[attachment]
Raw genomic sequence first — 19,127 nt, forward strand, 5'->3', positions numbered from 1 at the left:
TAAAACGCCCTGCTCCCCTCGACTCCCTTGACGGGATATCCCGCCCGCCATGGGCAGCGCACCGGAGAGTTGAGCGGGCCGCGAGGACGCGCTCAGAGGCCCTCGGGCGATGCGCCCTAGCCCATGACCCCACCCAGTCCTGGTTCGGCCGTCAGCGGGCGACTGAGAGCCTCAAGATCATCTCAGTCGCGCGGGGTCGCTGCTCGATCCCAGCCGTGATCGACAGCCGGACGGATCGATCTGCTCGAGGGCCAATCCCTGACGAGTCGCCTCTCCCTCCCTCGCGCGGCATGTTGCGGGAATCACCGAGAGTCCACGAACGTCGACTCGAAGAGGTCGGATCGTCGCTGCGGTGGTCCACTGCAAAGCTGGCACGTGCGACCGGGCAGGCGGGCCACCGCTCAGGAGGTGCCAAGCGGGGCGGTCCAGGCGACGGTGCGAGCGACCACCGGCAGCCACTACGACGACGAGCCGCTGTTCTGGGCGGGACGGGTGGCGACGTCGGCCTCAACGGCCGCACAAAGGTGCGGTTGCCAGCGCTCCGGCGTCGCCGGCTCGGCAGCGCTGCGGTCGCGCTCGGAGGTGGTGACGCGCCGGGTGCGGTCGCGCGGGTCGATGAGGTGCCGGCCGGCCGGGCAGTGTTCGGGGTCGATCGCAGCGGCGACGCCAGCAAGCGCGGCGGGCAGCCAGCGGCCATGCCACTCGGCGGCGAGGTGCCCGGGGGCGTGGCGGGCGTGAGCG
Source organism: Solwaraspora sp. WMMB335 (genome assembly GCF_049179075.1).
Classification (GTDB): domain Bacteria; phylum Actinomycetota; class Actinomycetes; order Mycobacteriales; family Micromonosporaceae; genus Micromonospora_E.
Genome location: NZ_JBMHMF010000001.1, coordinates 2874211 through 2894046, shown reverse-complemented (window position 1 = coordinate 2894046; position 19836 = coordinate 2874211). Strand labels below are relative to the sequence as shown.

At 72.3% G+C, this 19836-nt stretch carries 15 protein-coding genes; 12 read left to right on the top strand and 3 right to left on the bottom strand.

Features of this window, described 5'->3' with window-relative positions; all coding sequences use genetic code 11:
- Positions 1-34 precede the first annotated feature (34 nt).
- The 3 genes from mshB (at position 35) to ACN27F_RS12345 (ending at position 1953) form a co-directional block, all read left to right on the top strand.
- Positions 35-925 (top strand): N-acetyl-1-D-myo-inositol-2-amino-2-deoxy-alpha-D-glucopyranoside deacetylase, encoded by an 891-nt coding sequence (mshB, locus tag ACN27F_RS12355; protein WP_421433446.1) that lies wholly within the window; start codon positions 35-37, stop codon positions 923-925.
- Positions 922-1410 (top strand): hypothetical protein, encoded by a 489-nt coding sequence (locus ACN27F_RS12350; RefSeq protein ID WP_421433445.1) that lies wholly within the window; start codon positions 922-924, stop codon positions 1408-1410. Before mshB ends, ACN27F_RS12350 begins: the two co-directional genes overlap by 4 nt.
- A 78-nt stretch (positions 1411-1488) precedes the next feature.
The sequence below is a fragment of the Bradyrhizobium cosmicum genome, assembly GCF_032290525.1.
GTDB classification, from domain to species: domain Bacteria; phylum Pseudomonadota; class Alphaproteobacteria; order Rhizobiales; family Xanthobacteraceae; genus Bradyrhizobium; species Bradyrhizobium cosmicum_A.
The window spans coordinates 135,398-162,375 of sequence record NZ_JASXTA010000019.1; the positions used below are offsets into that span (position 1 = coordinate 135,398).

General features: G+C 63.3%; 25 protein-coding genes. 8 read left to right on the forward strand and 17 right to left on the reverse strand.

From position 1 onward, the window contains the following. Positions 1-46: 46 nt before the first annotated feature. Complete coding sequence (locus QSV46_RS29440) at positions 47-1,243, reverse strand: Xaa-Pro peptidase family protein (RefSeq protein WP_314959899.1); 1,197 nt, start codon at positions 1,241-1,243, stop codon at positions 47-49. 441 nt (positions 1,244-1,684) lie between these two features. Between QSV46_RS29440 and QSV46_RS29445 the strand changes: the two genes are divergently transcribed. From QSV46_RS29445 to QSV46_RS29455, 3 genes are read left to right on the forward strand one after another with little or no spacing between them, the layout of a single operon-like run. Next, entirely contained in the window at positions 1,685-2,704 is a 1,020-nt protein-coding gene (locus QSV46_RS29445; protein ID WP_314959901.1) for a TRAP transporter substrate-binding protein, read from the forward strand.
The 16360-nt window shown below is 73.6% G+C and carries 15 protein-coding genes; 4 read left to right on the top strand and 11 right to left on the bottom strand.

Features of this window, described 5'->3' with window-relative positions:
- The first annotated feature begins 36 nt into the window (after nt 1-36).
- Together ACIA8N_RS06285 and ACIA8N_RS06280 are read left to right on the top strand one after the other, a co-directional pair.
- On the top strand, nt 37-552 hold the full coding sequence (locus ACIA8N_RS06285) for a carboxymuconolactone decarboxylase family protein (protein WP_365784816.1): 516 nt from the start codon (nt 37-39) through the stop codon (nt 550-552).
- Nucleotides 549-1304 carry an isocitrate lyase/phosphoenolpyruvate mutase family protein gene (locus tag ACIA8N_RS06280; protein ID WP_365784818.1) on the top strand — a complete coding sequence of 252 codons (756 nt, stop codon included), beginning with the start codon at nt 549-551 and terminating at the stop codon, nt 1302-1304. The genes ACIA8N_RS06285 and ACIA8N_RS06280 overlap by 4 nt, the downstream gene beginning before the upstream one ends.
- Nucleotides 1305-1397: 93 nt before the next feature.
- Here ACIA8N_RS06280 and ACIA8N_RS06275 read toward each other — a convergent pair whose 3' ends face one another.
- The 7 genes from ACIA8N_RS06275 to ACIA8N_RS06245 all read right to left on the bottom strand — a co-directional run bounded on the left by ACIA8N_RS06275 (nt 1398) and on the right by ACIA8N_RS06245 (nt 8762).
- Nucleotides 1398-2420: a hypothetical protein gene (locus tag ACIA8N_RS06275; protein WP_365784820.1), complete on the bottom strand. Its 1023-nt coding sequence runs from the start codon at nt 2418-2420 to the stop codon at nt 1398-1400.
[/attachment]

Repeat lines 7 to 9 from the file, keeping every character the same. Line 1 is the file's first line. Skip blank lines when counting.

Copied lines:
Features of this window, described 5'->3' with window-relative positions; all coding sequences use genetic code 11:
- Positions 1-34 precede the first annotated feature (34 nt).
- The 3 genes from mshB (at position 35) to ACN27F_RS12345 (ending at position 1953) form a co-directional block, all read left to right on the top strand.